Chevron’s top brass touched down in Australia last September in a fleet of five private jets, here to visit their gargantuan Gorgon and Wheatstone gas projects in Western Australia.
The Tax Office might have slapped them with a Departure Prevention Order (DPO) and told them they couldn’t leave the country until Chevron paid its tax.
That’s precisely what the Australian Tax Office did when Indian billionaires Pankaj and Radhika Oswal arrived in Sydney five months earlier to fight their court action against the ANZ over the collapse of their company Burrup Fertilizers.
The Oswals, despite having children overseas, were detained indefinitely. A few months later they had settled with ANZ for a rumoured $200 million. They also settled with the Tax Office. That’s over now.
Had the Tax Office done the same with the board of Chevron, hit them with a DPO, it would have sent a powerful message to multinational tax avoiders; pay your tax or we will deploy the full extent of the law to pursue you.
The ATO has been locked in a massive court case with Chevron for years. Despite losing the original case in the Federal Court, where the judge found Chevron owed $300 million, Chevron appealed.
On Friday, the oil and gas giant lost again, this time before the full bench of the Federal Court. It was an historic court victory, the appeal was dismissed with costs; an absolute ripper for the ATO and one which will put the frighteners on the other tax-avoiding oil majors, Shell, BP and Exxon.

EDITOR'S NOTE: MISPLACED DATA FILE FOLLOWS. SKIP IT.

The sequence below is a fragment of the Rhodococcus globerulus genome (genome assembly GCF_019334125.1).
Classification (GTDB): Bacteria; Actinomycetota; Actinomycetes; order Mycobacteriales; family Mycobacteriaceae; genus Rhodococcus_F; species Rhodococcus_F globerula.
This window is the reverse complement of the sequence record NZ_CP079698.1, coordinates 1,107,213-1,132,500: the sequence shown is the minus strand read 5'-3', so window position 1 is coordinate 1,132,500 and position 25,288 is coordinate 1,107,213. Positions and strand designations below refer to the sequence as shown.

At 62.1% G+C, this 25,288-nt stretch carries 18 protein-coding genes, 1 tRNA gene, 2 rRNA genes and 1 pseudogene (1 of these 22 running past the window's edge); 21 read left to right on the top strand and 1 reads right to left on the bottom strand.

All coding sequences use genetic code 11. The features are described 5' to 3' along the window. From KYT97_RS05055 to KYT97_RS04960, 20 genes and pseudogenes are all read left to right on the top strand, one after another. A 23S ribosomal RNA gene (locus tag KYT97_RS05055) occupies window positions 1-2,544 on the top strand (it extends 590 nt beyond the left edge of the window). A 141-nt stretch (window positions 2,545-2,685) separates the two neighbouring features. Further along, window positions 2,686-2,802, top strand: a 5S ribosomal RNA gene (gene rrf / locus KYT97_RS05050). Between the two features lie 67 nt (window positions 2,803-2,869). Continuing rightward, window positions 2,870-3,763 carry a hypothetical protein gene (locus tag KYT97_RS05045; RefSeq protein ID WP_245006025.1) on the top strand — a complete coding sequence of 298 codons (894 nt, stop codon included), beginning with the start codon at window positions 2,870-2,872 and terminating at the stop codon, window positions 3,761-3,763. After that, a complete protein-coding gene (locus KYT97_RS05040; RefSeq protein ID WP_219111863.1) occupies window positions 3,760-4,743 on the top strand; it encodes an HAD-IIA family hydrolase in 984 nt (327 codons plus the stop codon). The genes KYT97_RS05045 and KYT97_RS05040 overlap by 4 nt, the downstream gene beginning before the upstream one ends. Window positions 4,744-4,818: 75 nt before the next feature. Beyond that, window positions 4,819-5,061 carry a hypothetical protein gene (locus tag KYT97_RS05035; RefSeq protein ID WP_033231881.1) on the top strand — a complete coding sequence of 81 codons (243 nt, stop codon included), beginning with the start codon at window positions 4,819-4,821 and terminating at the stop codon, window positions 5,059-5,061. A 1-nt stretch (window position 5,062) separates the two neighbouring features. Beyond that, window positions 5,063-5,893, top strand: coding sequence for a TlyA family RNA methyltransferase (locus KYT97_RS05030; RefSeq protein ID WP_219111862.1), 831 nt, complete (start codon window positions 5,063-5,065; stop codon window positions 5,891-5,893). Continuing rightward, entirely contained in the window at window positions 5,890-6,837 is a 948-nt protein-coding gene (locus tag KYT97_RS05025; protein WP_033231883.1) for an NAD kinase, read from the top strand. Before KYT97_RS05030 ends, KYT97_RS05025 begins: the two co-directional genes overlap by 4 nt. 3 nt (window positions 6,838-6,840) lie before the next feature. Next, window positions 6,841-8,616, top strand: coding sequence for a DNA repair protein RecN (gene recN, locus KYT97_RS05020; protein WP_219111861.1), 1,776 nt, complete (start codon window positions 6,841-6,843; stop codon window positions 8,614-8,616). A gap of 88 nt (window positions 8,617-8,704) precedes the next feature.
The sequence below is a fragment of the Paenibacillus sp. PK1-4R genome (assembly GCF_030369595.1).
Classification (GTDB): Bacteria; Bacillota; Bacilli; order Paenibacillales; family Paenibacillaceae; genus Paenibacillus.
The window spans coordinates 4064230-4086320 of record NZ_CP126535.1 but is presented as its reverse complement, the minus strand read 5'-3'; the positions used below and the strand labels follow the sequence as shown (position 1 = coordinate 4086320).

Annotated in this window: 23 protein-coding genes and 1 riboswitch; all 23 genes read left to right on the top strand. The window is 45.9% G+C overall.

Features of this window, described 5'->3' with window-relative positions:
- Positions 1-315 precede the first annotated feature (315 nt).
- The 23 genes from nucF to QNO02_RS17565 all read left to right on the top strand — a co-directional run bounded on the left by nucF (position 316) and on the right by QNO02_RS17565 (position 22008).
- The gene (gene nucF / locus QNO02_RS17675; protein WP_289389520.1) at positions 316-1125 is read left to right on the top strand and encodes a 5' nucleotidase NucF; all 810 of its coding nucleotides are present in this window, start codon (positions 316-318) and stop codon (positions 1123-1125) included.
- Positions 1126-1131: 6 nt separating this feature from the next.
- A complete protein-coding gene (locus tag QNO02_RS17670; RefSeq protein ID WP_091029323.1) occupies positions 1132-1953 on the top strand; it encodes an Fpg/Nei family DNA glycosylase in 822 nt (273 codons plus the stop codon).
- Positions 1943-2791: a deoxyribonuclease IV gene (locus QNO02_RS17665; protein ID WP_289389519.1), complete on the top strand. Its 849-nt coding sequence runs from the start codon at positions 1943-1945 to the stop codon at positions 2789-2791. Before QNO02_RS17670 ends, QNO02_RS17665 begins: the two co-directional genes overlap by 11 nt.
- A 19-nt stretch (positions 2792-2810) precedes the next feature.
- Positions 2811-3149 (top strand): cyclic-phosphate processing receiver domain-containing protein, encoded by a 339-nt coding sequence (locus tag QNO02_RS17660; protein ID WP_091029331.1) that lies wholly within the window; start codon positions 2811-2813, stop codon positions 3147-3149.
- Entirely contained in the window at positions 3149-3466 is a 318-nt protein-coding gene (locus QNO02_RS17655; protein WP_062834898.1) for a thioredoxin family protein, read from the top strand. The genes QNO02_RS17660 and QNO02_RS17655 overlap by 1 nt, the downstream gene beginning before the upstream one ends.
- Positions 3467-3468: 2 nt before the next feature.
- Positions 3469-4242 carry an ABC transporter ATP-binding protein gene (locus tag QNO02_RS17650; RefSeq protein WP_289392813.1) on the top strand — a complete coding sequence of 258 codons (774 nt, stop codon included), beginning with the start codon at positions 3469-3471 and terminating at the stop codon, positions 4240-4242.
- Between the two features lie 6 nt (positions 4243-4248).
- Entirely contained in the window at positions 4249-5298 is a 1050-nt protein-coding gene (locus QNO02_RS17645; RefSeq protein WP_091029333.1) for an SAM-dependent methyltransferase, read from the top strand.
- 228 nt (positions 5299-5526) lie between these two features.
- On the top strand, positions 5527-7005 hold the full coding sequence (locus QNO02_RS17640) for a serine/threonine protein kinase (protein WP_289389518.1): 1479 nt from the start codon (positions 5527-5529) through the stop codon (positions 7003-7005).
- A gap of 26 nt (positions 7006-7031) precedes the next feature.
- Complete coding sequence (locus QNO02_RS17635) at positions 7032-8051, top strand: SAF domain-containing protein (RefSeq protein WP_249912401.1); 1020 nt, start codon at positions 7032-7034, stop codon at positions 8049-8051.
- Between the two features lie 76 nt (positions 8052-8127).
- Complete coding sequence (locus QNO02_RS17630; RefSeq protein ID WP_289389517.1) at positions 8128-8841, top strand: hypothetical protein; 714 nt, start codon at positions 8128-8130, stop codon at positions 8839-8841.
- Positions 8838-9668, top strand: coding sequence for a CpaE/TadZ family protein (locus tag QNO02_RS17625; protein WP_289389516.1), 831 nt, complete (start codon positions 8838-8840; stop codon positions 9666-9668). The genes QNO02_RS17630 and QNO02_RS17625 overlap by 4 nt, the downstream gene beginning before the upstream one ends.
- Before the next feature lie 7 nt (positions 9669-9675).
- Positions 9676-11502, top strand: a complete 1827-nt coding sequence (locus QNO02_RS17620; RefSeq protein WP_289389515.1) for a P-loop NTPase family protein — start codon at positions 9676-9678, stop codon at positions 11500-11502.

Chevron, however, is likely to appeal to the High Court, chewing up more Tax Office time and money. This case, which cost taxpayers at least $10 million, related to a loan of $US2.5 billion which Chevron borrowed in the US then lent to its Australian subsidiary.
It had borrowed in the US at just 1.2 per cent but on-lent the money at 9 per cent – a massive mark-up which delivered a $1.1 billion profit.
The sham was exposed in 2015 (story above), a transaction where the oil major actually made a profit from the ATO, but there is more to come. Last week’s $340 million judgement against Chevron in favour of the Tax Office concerned a loan of just $3 billion.
Yet there is another $41 billion in loans to be assessed. Same deal, Chevron raising money in the US on the cheap then selling it to itself here at an enormous mark-up; transfer pricing of money, a smart-alec ring-a-ring-a-rosy structure designed to load up the Australian subsidiary with heavy debt and therefore eliminate its tax liabilities through billions in interest payments to the parent in the US.
Would it be fair for the Tax Office to apprehend multinational executives – as it did with the Oswals – and detain them until they paid the tax they owed? The tax lobby would claim that the assessments are made over the local subsidiary, in this case Chevron Australia; therefore liability should rest entirely with the local subsidiary.